Three reasons mobile money isn’t as cool as it seems
Before I begin, let me put out a disclaimer: This article is in no way attacking any telecom company, neither is it a fight against a progressive transformation to a cashlite or cashless economy. It is equally not a kick against other innovative forms of money and its transfer. It is an honest but informed opinion of issues of the mobile money game that simply make it “uncool”. Read and judge for yourself.
The Issue of “Liquidity”
Liquidity in financial terms refers to how quickly you can change an asset into physical cash without it losing much of its value. Now imagine a die-hard situation where you needed a couple of hundreds of cedis , maybe thousands (physical cash) with no ATMs in sight. You will not consider a bank since it is half past 4 pm. With your eyes frantically scanning street corner after street corner, you spot a container branded in traditional mobile money style and quickly walk across the road to it like a thirsty desert traveler who has found water. You arrive only to be told by the agent “I don’t have enough cash to service you with that withdrawal”. Standing in a combination of disappointment and shock, you suddenly realize having cash on your mobile wallet does not always guarantee you can quickly convert to it to cash whenever you want to. The issue is similar when depositing money into your account or another’s account. The agent ought to have enough digital currency matching your amount on the same network in order to see the transaction through, otherwise, better luck next time.
Mobile Money Fraud
In 2017, a telco had to sanction about 3,000 of its agents implicated or involved in mobile money fraud. The Bank of Ghana indicated a soar of total mobile money subscribers to about 35 million in 2017. These subscribers are targets or victims of the various types, schemes and methods of mobile money scams. From receiving a mysterious text stating you have received some money (which doesn’t reflect in your account at all), to receiving phone calls from con men and password breaches. The reality still stands that the mobile money space still has more room for improvement in cyber security, public education and protecting subscriber’s data and funds.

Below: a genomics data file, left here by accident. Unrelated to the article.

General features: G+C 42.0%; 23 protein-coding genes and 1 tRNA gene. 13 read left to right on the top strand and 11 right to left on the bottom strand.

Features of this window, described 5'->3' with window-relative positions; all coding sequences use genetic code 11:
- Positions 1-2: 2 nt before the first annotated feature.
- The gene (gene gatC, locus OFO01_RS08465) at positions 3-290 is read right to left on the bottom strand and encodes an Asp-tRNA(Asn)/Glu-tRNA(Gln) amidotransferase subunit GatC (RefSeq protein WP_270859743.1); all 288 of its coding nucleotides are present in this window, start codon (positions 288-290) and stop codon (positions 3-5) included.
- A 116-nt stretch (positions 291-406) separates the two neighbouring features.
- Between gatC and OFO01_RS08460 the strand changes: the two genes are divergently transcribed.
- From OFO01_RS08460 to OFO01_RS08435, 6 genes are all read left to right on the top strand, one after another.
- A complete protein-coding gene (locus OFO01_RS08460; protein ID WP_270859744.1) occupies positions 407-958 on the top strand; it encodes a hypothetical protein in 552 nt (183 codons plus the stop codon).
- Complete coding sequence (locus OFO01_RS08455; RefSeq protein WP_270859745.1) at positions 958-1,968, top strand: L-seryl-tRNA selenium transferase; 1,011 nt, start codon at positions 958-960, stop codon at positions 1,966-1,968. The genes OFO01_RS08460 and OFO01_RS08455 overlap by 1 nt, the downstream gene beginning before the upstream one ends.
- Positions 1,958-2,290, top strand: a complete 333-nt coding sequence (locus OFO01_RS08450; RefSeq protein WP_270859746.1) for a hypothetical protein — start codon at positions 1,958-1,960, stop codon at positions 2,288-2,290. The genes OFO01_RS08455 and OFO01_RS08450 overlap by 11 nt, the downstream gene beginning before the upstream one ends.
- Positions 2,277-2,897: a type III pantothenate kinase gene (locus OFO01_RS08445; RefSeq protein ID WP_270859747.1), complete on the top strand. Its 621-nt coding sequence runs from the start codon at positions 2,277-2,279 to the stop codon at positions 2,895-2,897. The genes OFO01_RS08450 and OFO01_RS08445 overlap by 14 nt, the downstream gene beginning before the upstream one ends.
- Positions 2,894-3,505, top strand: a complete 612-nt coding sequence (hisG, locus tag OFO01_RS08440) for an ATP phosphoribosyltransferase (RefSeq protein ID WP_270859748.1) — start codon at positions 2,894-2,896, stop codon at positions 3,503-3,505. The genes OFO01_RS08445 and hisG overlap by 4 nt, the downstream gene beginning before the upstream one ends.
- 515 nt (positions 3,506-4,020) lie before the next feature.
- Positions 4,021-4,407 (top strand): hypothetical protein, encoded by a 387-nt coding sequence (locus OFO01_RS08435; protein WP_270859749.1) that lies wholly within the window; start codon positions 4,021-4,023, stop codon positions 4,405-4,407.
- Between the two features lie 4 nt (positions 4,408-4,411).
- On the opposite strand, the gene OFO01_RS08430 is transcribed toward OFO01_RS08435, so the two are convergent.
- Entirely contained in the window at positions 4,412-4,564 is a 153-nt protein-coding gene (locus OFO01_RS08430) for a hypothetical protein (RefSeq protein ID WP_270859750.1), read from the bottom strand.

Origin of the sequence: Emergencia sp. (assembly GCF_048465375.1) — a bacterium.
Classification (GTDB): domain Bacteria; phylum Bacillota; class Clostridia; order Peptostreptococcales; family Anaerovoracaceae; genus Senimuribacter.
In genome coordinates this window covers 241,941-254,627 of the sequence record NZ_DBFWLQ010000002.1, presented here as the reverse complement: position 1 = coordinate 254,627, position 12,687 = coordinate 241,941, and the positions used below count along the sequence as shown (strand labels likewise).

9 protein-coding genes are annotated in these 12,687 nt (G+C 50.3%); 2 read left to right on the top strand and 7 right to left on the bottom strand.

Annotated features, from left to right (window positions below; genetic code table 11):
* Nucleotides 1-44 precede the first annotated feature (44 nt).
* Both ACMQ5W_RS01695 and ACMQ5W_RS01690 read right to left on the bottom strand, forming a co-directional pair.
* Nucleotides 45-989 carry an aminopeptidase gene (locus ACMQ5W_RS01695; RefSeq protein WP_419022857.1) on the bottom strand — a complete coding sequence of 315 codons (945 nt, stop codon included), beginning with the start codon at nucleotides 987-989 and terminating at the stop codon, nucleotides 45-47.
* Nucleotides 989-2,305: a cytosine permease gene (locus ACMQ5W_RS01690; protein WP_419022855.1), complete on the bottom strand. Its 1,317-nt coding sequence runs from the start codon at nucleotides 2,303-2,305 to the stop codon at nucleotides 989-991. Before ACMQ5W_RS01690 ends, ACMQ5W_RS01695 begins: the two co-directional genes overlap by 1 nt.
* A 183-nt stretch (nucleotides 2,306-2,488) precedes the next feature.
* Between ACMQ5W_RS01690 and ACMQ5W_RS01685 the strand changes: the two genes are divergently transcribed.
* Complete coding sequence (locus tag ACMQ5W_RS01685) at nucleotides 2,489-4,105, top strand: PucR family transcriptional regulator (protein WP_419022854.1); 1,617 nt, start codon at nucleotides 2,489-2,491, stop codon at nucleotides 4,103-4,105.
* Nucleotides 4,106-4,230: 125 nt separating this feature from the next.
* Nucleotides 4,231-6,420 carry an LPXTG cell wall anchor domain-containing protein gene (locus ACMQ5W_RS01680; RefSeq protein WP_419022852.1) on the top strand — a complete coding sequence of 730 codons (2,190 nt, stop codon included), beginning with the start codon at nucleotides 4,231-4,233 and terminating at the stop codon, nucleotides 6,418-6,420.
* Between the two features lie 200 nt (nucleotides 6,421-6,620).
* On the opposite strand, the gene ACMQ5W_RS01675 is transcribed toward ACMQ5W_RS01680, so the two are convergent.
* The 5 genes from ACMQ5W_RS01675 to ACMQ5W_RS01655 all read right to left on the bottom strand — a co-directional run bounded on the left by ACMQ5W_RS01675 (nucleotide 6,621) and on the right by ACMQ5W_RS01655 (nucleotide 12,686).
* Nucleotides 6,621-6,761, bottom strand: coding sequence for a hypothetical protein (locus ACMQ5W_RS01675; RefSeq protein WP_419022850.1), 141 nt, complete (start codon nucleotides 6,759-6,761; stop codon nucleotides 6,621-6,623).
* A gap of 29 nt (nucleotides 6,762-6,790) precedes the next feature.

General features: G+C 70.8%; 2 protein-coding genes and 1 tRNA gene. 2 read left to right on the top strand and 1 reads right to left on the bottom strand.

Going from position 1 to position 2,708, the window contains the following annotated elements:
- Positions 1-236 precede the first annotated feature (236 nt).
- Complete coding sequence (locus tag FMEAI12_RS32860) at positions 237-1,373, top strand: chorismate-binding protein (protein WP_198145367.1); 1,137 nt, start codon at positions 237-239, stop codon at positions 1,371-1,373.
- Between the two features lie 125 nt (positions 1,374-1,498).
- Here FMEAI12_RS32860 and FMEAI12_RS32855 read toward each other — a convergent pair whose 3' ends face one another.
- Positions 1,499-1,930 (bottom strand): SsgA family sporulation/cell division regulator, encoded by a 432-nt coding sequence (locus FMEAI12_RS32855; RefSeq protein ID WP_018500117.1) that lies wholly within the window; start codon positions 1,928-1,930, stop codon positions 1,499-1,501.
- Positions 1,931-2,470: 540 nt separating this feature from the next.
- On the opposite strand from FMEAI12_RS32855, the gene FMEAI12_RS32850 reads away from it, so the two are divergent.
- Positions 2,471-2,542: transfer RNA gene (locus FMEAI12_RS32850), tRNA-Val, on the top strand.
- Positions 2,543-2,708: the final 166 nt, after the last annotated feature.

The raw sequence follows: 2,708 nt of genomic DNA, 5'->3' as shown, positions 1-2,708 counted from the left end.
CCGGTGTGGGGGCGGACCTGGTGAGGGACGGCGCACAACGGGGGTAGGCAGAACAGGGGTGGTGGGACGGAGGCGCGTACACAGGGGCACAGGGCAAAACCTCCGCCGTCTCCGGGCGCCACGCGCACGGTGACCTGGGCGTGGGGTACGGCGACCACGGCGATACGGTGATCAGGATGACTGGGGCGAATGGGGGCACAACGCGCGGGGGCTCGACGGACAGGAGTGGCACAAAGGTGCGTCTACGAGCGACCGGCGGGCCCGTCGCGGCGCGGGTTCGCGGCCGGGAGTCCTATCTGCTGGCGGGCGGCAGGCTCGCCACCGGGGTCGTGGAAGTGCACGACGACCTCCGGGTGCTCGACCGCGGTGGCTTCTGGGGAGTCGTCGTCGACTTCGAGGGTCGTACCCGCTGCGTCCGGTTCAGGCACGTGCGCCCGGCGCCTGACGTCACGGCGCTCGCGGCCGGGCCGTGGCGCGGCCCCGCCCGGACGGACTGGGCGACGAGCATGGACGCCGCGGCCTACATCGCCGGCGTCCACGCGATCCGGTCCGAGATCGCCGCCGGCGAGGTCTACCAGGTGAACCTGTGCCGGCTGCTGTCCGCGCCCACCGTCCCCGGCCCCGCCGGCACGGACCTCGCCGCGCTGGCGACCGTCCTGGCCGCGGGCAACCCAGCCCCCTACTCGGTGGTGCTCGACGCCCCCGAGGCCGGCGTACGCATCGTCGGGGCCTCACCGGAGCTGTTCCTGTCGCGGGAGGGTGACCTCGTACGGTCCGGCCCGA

Mobile money charges
Do I need to say more? There has been a general outcry among Ghanaians about the charges of the service. A recent Twitter poll we conducted showed majority of people believe mobile money charges are quite high.
Do you think your network charges you outrageous fees for using Mobile Money?
— Afdtechtalk (@afdtechtalk) March 10, 2018
For a traditional bank, one is not expected to pay a charge when depositing money into an existing customers account. But the case is not so for most mobile money agents who take about 1% charge for deposits into accounts. A depositor mostly has to pay twice the charge to ensure the recipient of the fund receives the originally intended amount after transaction cost deductions. Some telcos have made public announcements that deposits should not attract a charge. Despite this fact, the practice goes on.( I have encountered a few registered agents who do not charge for deposits though). Will the charges for using the mobile money service be lowered when the technology becomes cheaper to run or competition intensifies? Only time will tell.